Just as the plain language of the Appropriations Act provides no insight into whether an administrative proceeding and a subsequent civil suit seeking attorney's fees are the same "action," the legislative history cited by the defendants is equally uninformative. While it is clear from the statute that in enacting fee caps Congress intended to rein in litigation costs for IDEA claims, the only legislative history cited by defendants is a statement by Senator Kay Bailey Hutchison concerning the fiscal year 2002 D.C. Appropriations Act, the only year since 1999 in which Congress imposed no cap on fees incurred that year. The quote, moreover, provides no clarification as to the meaning of "action;" rather, it only shows that Congress wanted to preclude 2002 appropriations from being used to pay prior years' attorney's fees. (Defs.' Mem. at 4 (quoting Armstrong, 328 F. Supp. 2d at 61-62).)

  Given this absence of unambiguous statutory language or "clear indications of Congress' intent" with respect to this issue, see Calloway, 216 F.3d at 11 (quoting National Treasury Employees Union v. Devine, 733 F.2d 114, 120 (D.C. Cir. 1984)), the Court will turn to "the customary meaning of words" for guidance. See id. at 12 (quoting United States v. Dickerson, 310 U.S. 554, 562 (1940)).

  "`[A]ction' is generally defined as a judicial proceeding in which one asserts a right or seeks redress for a wrong." 1 Am.Jur. 2d Actions § 4 (2004) (emphasis added). This definition suggests that Congress included the phrase "action, including an administrative proceeding" to make clear that the fee cap encompassed an administrative hearing conducted pursuant to 20 U.S.C. §§ 1415(f)(1), as well as a "judicial proceeding." However, for the reasons already discussed concerning the statute's plain language, this definition does not help to discern whether "action" should be construed to mean that an administrative proceeding and a suit for fees constitute one action or separate actions.

  Defendants further note that "[a]n appeal is a continuation of an original proceeding and not a new action." (Defs.' Mem. at 5-6 (quoting 1 Am. Jur. 2d Actions § 4).) But this proposition is likewise unhelpful to understanding the meaning of "action," for contrary to defendants' argument, the instant proceeding is not akin to an appeal of the earlier administrative hearing. Indeed, this Court has already reached this very conclusion. "Because district courts have the exclusive jurisdiction to award attorney's fees under section 1415(i)(3)(B) of IDEA, an action for attorney's fees is not akin to an appeal from an administrative decision." Kaseman, 329 F. Supp. 2d at 25 (citing Zipperer v. Sch. Bd. of Seminole County, Fla., 111 F.3d 847, 851 (11th Cir. 1997)). See also Armstrong, 328 F. Supp. 2d at 54-55 (action for IDEA attorney's fees is akin to a "de novo civil action under the IDEA" and is "wholly different" from an appeal of a hearing officer decision); Moore, 907 F.2d at 171 ("[T]he text and structure of [IDEA] directly support the inference that Congress intended section 1415(e)(4) to provide an independent cause of action for fees." (emphasis added)); id. at 167 (distinguishing between civil actions in federal court and administrative proceedings and finding that Congress intended to authorize fees for prevailing parties in both types of proceedings); Akinseye v. District of Columbia, 193 F. Supp. 2d 134, 142-43, 144 (D.D.C. 2002) (adopting rationale that an IDEA civil action for attorney's fees is "not analogous to the appeal of an agency hearing, but is rather an independent action predicated on statutory liability").*fn3 Therefore, because the instant suit is not an appeal of a prior administrative determination, defendants' argument must be rejected.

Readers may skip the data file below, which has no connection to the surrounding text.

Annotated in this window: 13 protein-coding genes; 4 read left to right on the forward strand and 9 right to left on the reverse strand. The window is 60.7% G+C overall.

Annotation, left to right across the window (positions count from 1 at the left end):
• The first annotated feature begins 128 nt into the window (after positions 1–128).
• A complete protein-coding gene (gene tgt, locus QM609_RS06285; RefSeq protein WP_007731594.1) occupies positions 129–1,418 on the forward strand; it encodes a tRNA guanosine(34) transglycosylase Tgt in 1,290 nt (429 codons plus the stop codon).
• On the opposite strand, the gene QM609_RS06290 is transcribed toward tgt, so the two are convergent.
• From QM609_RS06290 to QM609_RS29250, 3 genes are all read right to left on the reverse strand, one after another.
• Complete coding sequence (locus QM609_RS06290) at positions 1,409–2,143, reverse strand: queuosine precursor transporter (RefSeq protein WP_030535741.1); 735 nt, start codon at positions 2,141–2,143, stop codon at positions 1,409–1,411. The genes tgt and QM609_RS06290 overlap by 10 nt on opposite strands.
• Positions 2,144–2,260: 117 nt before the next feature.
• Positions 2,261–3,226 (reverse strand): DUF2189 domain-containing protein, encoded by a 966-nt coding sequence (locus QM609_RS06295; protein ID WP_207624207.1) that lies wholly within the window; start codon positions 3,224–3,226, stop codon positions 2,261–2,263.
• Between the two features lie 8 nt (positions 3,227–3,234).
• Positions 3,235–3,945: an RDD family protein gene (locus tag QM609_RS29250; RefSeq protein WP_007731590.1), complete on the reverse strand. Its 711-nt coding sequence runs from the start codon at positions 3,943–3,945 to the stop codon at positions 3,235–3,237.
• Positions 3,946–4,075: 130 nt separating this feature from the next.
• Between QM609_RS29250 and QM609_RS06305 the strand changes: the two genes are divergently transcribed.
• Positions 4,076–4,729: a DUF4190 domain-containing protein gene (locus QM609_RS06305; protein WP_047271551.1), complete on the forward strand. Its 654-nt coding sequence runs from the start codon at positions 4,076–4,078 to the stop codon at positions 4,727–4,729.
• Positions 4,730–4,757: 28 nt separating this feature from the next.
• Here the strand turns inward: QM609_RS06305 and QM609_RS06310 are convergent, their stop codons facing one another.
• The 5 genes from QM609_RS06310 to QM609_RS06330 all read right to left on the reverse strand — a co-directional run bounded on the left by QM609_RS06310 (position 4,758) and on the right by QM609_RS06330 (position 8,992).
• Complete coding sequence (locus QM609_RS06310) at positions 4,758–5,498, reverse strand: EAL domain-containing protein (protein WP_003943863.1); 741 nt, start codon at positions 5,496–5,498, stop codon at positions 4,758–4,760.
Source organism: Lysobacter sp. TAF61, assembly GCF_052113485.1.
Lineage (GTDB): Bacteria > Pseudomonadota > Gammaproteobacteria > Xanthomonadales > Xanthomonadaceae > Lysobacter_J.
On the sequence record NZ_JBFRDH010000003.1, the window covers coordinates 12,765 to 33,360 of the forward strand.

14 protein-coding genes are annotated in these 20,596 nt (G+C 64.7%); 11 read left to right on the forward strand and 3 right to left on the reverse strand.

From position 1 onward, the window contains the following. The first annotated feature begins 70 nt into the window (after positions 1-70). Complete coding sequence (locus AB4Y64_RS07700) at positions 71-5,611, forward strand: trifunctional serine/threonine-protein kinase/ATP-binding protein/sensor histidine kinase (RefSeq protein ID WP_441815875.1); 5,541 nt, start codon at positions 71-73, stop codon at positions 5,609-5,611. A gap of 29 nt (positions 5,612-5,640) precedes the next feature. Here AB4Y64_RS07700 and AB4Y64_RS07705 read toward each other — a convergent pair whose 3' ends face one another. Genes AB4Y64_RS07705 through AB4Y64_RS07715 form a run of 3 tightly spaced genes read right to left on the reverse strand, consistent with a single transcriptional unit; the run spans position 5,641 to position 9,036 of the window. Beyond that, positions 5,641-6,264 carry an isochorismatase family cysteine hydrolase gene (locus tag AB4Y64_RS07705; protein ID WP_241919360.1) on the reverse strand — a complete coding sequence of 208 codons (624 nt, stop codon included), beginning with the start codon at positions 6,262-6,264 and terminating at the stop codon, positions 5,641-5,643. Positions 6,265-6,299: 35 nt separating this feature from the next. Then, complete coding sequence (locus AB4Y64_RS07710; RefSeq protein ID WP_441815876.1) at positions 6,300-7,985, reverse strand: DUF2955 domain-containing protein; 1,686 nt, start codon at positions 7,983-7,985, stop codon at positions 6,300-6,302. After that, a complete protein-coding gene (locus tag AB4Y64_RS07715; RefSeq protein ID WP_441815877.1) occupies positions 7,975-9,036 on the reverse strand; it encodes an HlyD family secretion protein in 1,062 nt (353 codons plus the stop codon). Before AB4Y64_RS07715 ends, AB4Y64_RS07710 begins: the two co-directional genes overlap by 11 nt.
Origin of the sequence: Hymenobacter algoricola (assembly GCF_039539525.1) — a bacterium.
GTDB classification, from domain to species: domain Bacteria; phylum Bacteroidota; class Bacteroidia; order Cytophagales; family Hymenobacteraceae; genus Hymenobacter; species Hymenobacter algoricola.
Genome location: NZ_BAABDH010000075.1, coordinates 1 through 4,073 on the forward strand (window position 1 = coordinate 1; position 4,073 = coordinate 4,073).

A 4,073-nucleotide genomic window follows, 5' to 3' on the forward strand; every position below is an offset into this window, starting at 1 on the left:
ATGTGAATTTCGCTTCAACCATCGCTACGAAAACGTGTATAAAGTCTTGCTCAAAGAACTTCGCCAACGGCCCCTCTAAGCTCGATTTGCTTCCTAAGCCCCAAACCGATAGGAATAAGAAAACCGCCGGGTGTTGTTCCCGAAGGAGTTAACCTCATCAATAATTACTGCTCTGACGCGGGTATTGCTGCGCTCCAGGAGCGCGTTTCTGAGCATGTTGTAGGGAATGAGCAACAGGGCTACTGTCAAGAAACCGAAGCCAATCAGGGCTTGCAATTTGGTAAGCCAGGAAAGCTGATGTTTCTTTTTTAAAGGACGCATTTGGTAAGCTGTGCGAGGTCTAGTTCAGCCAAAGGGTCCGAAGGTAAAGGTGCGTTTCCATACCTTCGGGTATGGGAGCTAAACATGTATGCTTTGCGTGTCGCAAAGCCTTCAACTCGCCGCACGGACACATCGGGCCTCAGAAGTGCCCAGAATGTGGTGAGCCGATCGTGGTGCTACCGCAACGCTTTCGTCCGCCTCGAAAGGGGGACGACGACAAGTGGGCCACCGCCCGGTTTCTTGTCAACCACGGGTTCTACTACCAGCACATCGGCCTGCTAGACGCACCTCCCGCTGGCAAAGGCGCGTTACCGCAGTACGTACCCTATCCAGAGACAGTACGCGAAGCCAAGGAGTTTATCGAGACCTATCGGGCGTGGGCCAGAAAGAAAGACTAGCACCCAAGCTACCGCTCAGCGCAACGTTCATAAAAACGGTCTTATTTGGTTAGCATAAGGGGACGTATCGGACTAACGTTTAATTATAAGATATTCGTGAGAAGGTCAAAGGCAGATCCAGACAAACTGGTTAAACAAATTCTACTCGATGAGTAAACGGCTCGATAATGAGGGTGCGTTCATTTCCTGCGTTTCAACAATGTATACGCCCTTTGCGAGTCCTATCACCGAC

Finally, defendants refer to the definition of proceeding. "As ordinarily used, [`proceeding'] is broad enough to include all methods of invoking the action of courts and is generally applicable to any step taken to obtain the interposition or action of a court." (Defs.' Mem. at 6 (quoting 1 Am. Jur. 2d Actions § 3).) But this definition is both irrelevant and unhelpful. "Action," not "proceeding," is the term at issue. See Pub.L. No. 108-335 § 327. In addition, the phraseology of the statutes plainly indicates that "administrative proceeding" is included as an illustration of the kind of action as to the which the cap applies. Given the structure of the sentence, even if the generic term "proceeding" might normally "subsume an initial adjudicative activity and any subsequent court-related efforts to vindicate the same claimed right" (Defs.' Mem. at 6), in the instant context, the term is more specific — "administrative proceeding" — and this is clearly a type of "action," rather than the other way around. In any event, the definition of "proceeding," like that of "action," does not answer the question of whether an administrative hearing and a subsequent suit for attorney's fees constitute a single "action" or separate actions for purposes of the fee cap.

  Having failed to resolve this dilemma by looking to the term's customary usage, the Court instead relies on caselaw to discern the meaning of the statute. There is a "very strong presumption" that appropriation acts do not change substantive law, Calloway, 216 F.3d at 9 (quoting Building & Construction Trades Dept., AFL-CIO v. Martin, 961 F.2d 269, 273 (D.C. Cir. 1992)) (internal quotation marks omitted), and this Circuit has held that "[t]he D.C. Appropriations Acts [containing attorney's fees caps] do not amend the IDEA. . . ." Algeria v. District of Columbia, 2004 U.S. App. LEXIS 25138, at *20 (D.C. Cir. Dec. 3, 2004). In the absence of explicit statutory language, "when appropriations measures arguably conflict with the underlying authorizing legislation, their effect must be construed narrowly." Calloway, 216 F.3d at 9 (quoting Donovan v. Carolina Stalite Co., 734 F.2d 1547, 1558 (D.C. Cir. 1984)) (internal quotation marks omitted). Thus, this Court must construe "action" in ...